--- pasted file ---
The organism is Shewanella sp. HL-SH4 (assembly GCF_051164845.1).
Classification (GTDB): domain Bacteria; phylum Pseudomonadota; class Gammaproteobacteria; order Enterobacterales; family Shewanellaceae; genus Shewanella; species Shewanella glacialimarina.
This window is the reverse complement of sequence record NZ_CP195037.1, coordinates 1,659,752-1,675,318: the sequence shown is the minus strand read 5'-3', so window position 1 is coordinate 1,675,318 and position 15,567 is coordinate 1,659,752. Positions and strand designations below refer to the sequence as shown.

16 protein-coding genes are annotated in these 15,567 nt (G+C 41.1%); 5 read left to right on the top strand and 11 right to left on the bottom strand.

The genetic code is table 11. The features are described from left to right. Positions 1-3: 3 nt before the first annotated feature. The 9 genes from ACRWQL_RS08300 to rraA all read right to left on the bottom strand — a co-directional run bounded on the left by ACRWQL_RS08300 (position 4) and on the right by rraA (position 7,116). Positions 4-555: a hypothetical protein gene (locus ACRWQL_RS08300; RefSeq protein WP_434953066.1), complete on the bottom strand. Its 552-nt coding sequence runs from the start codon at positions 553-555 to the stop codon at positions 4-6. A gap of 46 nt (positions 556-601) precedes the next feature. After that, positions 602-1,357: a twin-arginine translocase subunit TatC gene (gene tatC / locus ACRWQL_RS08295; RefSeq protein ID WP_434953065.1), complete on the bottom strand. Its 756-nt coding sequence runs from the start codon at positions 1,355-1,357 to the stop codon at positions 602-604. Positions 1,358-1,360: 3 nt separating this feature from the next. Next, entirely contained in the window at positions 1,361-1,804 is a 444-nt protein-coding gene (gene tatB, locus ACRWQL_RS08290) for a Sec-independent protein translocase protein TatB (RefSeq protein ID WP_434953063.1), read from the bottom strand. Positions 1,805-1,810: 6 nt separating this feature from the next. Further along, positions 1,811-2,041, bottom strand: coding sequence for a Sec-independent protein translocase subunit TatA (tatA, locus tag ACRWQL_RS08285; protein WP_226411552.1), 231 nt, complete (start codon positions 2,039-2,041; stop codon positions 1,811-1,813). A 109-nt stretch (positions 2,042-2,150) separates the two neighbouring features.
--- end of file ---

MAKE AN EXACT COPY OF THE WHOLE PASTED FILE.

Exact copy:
The organism is Shewanella sp. HL-SH4 (assembly GCF_051164845.1).
Classification (GTDB): domain Bacteria; phylum Pseudomonadota; class Gammaproteobacteria; order Enterobacterales; family Shewanellaceae; genus Shewanella; species Shewanella glacialimarina.
This window is the reverse complement of sequence record NZ_CP195037.1, coordinates 1,659,752-1,675,318: the sequence shown is the minus strand read 5'-3', so window position 1 is coordinate 1,675,318 and position 15,567 is coordinate 1,659,752. Positions and strand designations below refer to the sequence as shown.

16 protein-coding genes are annotated in these 15,567 nt (G+C 41.1%); 5 read left to right on the top strand and 11 right to left on the bottom strand.

The genetic code is table 11. The features are described from left to right. Positions 1-3: 3 nt before the first annotated feature. The 9 genes from ACRWQL_RS08300 to rraA all read right to left on the bottom strand — a co-directional run bounded on the left by ACRWQL_RS08300 (position 4) and on the right by rraA (position 7,116). Positions 4-555: a hypothetical protein gene (locus ACRWQL_RS08300; RefSeq protein WP_434953066.1), complete on the bottom strand. Its 552-nt coding sequence runs from the start codon at positions 553-555 to the stop codon at positions 4-6. A gap of 46 nt (positions 556-601) precedes the next feature. After that, positions 602-1,357: a twin-arginine translocase subunit TatC gene (gene tatC / locus ACRWQL_RS08295; RefSeq protein ID WP_434953065.1), complete on the bottom strand. Its 756-nt coding sequence runs from the start codon at positions 1,355-1,357 to the stop codon at positions 602-604. Positions 1,358-1,360: 3 nt separating this feature from the next. Next, entirely contained in the window at positions 1,361-1,804 is a 444-nt protein-coding gene (gene tatB, locus ACRWQL_RS08290) for a Sec-independent protein translocase protein TatB (RefSeq protein ID WP_434953063.1), read from the bottom strand. Positions 1,805-1,810: 6 nt separating this feature from the next. Further along, positions 1,811-2,041, bottom strand: coding sequence for a Sec-independent protein translocase subunit TatA (tatA, locus tag ACRWQL_RS08285; protein WP_226411552.1), 231 nt, complete (start codon positions 2,039-2,041; stop codon positions 1,811-1,813). A 109-nt stretch (positions 2,042-2,150) separates the two neighbouring features.